At the show’s end I decided I must meet him. I pushed my way backstage, shy as I was, forcing myself every step. I did not know what I’d even say to him. Yet when we met he was oddly gracious. He thought I wanted an autograph and was genuinely surprised to find I wanted no such thing. Somehow I knew, I sensed it would be him who could bring my freedom.
The carnival was leaving town that night and I begged Gilgamesh to take me with him. He cocked his head, looked at me as if I were a sad puppy. I explained every detail of my life at my parent’s house, the terror of the pageants, the alterations that had been forced upon my body. Finally he said he could not refuse me. As the roustabouts packed gear, Gilgamesh and I sat under the stars, speaking of all our hopes and dreams and fears. I felt as if I had known him forever.
It was during this conversation I found myself growing increasingly hungry. The cotton candy had been nothing, a spider web of sugar within me. Gilgamesh, upon hearing the roar of my stomach, promised he had the perfect thing for me. From his pocket he produced an apple. It was large, red and ripe, so big it was a basketball in his small hands.
It had been years since I had eaten an apple. My mother had always been so worried about my sugar intake, even fruit was not allowed. Gilgamesh held the apple to my lips and I eagerly bit in.
It was then the dye that had been implanted in my lips seemed to dissolve. I could taste the apple! For the first time in so many years I could taste the sweet tartness, the faint flavor of earth. It was delicious. Ravenously I gnawed until there was nothing left but the core. I then continued to eat, swallowing every bit, seeds included. I could not stop myself. I then felt my cheeks go hot.
The train was leaving. Gilgamesh said I could ride with him in his bunk. As captain of his troupe he had the largest room. “No luxury,” he said, “But I believe you will be comfortable.” I laughed and informed him I had been raised in a trailer park.
Once we’d boarded the train he directed me to the bathroom. It was there I came upon a small mirror on the wall. Glancing into it, I could not believe my eyes.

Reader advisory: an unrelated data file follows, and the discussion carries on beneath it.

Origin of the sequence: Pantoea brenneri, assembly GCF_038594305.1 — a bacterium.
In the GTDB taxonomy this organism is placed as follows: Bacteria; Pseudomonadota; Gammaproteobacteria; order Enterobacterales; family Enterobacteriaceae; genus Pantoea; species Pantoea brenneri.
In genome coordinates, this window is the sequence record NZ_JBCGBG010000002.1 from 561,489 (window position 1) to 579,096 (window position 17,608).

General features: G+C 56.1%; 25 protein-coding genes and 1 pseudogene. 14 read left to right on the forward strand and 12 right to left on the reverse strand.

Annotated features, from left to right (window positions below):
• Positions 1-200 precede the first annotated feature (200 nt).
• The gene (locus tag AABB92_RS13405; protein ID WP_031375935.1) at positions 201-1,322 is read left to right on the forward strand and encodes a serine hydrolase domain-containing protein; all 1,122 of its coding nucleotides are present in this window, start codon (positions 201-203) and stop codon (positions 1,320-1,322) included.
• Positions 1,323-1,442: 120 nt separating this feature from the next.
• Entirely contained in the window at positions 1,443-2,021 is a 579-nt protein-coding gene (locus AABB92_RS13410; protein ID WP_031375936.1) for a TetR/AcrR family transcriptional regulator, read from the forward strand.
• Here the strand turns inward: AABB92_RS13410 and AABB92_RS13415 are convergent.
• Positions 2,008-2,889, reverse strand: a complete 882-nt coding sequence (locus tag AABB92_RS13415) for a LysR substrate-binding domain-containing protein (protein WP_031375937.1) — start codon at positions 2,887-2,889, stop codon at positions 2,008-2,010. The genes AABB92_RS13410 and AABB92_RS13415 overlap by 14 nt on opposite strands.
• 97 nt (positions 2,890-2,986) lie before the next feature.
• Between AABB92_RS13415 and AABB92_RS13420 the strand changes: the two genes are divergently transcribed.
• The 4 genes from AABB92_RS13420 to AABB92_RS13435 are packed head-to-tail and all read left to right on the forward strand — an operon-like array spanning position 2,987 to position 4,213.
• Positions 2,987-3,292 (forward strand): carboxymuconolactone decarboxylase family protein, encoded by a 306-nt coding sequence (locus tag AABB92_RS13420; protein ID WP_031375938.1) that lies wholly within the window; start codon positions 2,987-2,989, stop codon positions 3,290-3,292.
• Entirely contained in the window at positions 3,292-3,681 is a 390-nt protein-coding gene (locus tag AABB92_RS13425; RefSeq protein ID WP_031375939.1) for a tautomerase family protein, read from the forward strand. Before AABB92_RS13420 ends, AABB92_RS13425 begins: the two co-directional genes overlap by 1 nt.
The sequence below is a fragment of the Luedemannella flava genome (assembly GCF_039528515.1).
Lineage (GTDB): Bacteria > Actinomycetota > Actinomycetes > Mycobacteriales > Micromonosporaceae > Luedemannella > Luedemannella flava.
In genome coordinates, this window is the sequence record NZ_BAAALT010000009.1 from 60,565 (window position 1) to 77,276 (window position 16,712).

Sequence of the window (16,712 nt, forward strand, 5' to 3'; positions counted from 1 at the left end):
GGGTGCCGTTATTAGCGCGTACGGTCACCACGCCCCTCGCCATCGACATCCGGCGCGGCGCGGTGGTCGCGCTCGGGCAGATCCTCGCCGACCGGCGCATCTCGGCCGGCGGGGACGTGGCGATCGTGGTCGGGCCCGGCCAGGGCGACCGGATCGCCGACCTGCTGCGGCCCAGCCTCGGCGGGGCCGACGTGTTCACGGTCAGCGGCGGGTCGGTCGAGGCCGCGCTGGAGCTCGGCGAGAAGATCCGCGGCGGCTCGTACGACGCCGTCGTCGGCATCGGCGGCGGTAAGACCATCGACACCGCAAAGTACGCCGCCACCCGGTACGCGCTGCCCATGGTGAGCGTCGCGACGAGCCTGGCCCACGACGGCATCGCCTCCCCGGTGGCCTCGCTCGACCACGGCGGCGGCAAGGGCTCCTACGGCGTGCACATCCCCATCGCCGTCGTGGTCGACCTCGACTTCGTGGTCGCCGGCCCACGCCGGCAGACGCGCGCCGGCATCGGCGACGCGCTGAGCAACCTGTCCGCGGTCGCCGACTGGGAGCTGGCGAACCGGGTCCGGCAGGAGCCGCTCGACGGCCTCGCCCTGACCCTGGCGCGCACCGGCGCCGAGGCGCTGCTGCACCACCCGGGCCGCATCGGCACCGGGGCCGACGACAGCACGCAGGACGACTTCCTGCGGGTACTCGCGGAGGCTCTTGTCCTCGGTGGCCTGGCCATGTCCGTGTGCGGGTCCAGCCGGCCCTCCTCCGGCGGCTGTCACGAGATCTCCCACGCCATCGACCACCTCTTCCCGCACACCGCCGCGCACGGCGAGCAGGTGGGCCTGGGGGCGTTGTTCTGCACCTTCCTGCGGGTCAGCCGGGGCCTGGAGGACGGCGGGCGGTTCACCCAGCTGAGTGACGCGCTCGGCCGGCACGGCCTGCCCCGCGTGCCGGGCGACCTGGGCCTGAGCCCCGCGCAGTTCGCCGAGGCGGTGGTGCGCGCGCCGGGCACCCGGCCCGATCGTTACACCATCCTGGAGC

Who was the woman I now saw in the glass? To be clear, she was a woman, not a child. My skin was flushed and bronzed, not at all like someone who has been kept from the sun all her life. My lips? They were normal. Normal size. No longer blown out of proportion with Botox. No longer blood red, but a natural color of peach pink. Was I now normal? My hair, although still dark, was a creamy shade of brown, free of the shoe polish dye. I smelled my own arms. No bleach or chlorine. I smelled only my skin and sweat and the green soap I had pumped from the bathroom spout. I smelled like a woman.
I joined Gilgamesh in his bunk. Tenderly, skillfully, he kissed my lips. His fingers found their way to my breasts, no longer silicone but now soft mounds of flesh and nipple, small enough to be cupped in his tiny hands.
In time Gilgamesh and I would be wed. My menstrual cycle would begin and move naturally with the phases of the moon. I would become the mother of his children. In time Uncle Billy Jack would find a skilled lawyer who would help me regain my pageant winnings from my parents. Gilgamesh and I would then leave the carnival, purchase our own farm, and take some of the show animals with us, freeing them as well from this life of bondage.
But for now it was enough that he held me, cradled me in his knotted arms. I shed tears and buried my face in his chest. The train rumbled on through the summer night. I never entered a pageant again.
This post is in response to the daily prompt Youth